The Leader of Opposition and Member of Parliament for Gaborone West South, Botsalo Ntuane, has tabled a motion in parliament to “provide free sanitary pads to indigent females and learners in public schools”.
The Gaborone City Council Office of social Welfare, however, indicated that all the welfare baskets prepared for indigent females and orphans included sanitary pads as part of their monthly provision.
Ntuane, however, further stated that this was not enough and that free sanitary pads should be provided not only at public schools but also at public health centers because not all indigent persons are registered with the Department of Social Services and cannot afford sanitary pads.
Ntuane added that the lack of sanitary pads for school-going children can lead to truancy at school and can promote the use of unsafe and unhygienic material to compensate for the absence of proper sanitary tools.
Medical Research indicates that the incorrect usage of sanitary wear may cause a huge risk of infection and pelvic inflammatory diseases caused by the foreign materials, which often times carry germs with them.
Use of improper sanitary wear, such as newspapers or toilet paper is, therefore, not recommended but is often used in the absence of proper sanitary pads.
These materials are made up of pulp material and this can enter the vagina and infect the pelvic area and, to a large degree, it’s one cause for cervical cancer in selected females.
Use of newspaper or toilet paper can also cause ascending infection, candiasis or Candida, offensive vaginal discharge and sometimes burning during urination due to infection. These infections could lead to more fatal health hazards, like cervical cancer, which in the long run, according to Ntuane, will essentially cost government more to treat than it would have cost to provide the proper sanitary material from the onset.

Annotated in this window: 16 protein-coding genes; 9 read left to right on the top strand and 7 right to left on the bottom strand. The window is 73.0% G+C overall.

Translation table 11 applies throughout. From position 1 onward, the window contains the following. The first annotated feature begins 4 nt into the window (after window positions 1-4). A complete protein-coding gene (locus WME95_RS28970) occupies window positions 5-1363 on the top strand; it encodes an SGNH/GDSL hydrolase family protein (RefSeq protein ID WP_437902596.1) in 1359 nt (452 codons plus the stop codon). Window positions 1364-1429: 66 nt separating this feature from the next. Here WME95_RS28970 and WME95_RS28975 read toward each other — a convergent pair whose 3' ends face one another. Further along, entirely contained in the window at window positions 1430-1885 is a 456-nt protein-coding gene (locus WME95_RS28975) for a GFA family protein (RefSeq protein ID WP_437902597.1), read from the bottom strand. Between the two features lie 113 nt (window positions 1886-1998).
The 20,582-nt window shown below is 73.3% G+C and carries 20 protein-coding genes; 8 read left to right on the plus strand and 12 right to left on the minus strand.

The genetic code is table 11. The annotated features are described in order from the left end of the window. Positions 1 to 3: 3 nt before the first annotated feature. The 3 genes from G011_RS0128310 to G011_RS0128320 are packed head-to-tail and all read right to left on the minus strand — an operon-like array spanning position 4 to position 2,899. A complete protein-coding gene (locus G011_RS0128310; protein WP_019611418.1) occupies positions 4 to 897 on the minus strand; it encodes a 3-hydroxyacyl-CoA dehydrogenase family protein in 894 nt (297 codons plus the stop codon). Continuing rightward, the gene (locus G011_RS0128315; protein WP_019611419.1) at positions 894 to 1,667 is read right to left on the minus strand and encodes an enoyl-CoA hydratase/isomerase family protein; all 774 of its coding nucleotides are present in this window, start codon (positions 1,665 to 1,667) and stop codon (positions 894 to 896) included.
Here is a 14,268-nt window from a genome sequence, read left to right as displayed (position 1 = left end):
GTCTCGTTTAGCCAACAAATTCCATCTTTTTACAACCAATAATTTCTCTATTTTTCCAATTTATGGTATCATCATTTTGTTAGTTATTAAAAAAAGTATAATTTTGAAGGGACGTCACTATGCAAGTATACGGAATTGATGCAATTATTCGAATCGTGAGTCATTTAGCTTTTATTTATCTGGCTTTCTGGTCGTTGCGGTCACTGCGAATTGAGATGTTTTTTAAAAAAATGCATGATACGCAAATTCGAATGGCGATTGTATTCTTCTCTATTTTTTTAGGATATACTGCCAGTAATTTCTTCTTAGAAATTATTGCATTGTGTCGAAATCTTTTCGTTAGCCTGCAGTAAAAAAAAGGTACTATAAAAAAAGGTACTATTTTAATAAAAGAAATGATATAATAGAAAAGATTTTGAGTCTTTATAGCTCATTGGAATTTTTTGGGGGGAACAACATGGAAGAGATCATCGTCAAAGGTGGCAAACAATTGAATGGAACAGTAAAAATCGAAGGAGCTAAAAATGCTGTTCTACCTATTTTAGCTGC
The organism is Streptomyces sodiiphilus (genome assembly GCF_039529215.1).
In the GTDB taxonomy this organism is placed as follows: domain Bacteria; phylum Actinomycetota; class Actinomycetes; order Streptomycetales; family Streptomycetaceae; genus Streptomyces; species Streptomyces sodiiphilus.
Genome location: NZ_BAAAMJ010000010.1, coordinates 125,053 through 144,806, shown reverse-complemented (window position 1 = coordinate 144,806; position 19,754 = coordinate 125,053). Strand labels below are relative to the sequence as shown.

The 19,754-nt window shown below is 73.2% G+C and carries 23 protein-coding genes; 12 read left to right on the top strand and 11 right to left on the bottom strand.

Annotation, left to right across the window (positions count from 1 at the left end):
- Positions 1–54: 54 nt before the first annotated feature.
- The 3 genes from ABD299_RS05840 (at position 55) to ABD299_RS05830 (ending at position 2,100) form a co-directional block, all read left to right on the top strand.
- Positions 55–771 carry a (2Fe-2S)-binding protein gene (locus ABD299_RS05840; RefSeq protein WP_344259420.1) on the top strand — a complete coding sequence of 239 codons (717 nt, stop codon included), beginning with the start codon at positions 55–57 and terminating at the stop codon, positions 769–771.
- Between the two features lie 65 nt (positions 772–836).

The Department of Social Services under the Ministry of Local Government depends on the local community to communicate instances of poverty then, according to the Social Workers, they make house calls to a person and use guidelines as per the National Destitute Policy of Botswana to determine whether or not the person in question is indigent. This policy, which was first adopted in 1981 and then amended in 2008, established guidelines for “Identification, registration and support of destitute”.
In an interview, MP Ntuane concluded by stating that this move will restore and maintain the dignity of the girl child at school and in general public sphere and that he hoped that the Ministry of Health, in collaboration with the Ministry of Local Government, will figure out the logistics of this request and implement it as soon as possible.